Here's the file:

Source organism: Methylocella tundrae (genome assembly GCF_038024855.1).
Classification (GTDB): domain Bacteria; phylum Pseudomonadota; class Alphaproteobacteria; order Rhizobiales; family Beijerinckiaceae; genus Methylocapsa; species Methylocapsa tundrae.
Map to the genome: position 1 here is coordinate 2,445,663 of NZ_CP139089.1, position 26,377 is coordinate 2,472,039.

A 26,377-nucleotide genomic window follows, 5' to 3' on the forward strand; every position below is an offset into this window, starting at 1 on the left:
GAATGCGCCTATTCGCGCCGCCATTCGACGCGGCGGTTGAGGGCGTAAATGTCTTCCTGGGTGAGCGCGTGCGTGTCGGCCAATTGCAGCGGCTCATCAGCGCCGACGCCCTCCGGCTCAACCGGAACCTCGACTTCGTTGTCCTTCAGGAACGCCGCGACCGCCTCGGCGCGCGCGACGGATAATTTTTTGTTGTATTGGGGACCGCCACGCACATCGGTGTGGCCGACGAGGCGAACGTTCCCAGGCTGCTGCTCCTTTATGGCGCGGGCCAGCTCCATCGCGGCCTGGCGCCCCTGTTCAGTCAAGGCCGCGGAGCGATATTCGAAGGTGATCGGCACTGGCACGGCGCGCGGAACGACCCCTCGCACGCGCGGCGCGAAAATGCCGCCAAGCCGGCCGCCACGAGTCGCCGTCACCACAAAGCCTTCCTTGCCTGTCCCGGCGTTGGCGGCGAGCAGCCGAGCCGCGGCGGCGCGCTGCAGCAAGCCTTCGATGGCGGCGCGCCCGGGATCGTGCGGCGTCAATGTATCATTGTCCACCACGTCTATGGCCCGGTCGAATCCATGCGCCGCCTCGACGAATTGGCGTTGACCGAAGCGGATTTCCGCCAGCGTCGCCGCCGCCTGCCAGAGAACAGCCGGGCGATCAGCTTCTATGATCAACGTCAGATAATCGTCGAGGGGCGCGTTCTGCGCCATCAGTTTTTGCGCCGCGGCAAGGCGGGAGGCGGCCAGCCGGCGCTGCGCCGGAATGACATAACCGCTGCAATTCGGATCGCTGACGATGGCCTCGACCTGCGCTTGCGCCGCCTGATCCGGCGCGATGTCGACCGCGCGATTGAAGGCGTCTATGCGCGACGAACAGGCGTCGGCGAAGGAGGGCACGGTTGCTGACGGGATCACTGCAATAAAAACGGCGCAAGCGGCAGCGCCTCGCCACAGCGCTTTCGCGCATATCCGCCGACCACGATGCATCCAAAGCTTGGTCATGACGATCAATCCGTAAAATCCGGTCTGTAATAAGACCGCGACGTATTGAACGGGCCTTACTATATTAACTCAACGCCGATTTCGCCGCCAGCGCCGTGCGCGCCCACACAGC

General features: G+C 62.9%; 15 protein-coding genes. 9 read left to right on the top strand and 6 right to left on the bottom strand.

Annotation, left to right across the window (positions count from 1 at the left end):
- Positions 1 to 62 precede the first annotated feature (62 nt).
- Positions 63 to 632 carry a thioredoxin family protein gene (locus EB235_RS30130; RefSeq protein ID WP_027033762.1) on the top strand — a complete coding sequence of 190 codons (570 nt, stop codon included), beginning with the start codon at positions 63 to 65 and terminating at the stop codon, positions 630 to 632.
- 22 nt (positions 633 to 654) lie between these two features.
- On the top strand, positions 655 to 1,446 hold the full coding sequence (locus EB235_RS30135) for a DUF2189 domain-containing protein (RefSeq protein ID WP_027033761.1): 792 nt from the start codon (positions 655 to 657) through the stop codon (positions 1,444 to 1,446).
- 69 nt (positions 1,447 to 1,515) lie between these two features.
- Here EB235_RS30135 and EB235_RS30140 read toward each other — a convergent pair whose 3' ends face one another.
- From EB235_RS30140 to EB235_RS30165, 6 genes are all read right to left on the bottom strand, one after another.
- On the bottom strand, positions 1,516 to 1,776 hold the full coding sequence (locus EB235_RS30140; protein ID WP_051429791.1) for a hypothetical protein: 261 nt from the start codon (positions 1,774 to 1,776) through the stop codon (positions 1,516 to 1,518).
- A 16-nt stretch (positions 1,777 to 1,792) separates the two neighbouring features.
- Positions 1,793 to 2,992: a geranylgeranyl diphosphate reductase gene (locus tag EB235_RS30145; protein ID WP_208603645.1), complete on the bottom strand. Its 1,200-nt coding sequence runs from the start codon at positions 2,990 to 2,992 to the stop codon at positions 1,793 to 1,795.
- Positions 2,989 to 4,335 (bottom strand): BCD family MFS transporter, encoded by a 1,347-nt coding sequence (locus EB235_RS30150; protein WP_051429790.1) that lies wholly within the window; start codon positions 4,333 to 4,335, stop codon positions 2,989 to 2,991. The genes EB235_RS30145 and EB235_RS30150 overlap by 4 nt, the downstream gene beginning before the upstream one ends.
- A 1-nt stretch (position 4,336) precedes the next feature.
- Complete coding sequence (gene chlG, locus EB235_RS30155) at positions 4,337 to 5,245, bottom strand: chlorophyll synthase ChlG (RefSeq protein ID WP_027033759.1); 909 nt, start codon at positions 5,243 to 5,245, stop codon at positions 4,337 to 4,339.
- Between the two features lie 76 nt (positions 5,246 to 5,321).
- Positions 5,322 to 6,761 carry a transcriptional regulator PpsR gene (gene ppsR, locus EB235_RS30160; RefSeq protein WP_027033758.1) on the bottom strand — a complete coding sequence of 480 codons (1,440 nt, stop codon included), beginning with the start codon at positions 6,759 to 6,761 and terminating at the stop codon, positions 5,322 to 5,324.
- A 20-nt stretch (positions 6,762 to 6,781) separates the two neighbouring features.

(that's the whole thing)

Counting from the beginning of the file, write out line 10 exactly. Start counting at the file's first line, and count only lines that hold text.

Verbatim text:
- 22 nt (positions 633 to 654) lie between these two features.